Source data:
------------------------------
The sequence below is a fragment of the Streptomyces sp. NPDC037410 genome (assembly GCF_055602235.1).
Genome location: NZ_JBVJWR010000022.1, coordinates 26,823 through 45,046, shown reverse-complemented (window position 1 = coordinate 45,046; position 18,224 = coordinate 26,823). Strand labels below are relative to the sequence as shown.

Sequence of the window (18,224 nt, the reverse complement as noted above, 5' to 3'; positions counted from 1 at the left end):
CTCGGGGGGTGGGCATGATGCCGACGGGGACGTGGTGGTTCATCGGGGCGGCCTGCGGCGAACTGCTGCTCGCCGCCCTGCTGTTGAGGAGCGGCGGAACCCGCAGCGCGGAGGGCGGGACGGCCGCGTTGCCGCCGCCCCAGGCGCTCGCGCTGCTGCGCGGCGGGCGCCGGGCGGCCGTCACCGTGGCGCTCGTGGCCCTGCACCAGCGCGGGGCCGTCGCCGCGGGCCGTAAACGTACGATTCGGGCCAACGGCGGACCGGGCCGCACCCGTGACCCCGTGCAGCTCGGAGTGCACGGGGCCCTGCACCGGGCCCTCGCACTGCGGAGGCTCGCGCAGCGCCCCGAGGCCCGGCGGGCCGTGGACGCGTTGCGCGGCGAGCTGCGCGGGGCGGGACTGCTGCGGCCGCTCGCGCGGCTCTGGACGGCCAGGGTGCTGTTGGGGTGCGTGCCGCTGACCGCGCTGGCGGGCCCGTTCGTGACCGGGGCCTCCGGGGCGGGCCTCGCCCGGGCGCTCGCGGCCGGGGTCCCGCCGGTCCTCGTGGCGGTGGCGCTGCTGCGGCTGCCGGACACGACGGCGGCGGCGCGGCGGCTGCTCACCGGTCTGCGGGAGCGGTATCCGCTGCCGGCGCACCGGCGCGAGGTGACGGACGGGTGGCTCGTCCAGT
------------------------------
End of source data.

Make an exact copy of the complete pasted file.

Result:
The sequence below is a fragment of the Streptomyces sp. NPDC037410 genome (assembly GCF_055602235.1).
Genome location: NZ_JBVJWR010000022.1, coordinates 26,823 through 45,046, shown reverse-complemented (window position 1 = coordinate 45,046; position 18,224 = coordinate 26,823). Strand labels below are relative to the sequence as shown.

Sequence of the window (18,224 nt, the reverse complement as noted above, 5' to 3'; positions counted from 1 at the left end):
CTCGGGGGGTGGGCATGATGCCGACGGGGACGTGGTGGTTCATCGGGGCGGCCTGCGGCGAACTGCTGCTCGCCGCCCTGCTGTTGAGGAGCGGCGGAACCCGCAGCGCGGAGGGCGGGACGGCCGCGTTGCCGCCGCCCCAGGCGCTCGCGCTGCTGCGCGGCGGGCGCCGGGCGGCCGTCACCGTGGCGCTCGTGGCCCTGCACCAGCGCGGGGCCGTCGCCGCGGGCCGTAAACGTACGATTCGGGCCAACGGCGGACCGGGCCGCACCCGTGACCCCGTGCAGCTCGGAGTGCACGGGGCCCTGCACCGGGCCCTCGCACTGCGGAGGCTCGCGCAGCGCCCCGAGGCCCGGCGGGCCGTGGACGCGTTGCGCGGCGAGCTGCGCGGGGCGGGACTGCTGCGGCCGCTCGCGCGGCTCTGGACGGCCAGGGTGCTGTTGGGGTGCGTGCCGCTGACCGCGCTGGCGGGCCCGTTCGTGACCGGGGCCTCCGGGGCGGGCCTCGCCCGGGCGCTCGCGGCCGGGGTCCCGCCGGTCCTCGTGGCGGTGGCGCTGCTGCGGCTGCCGGACACGACGGCGGCGGCGCGGCGGCTGCTCACCGGTCTGCGGGAGCGGTATCCGCTGCCGGCGCACCGGCGCGAGGTGACGGACGGGTGGCTCGTCCAGT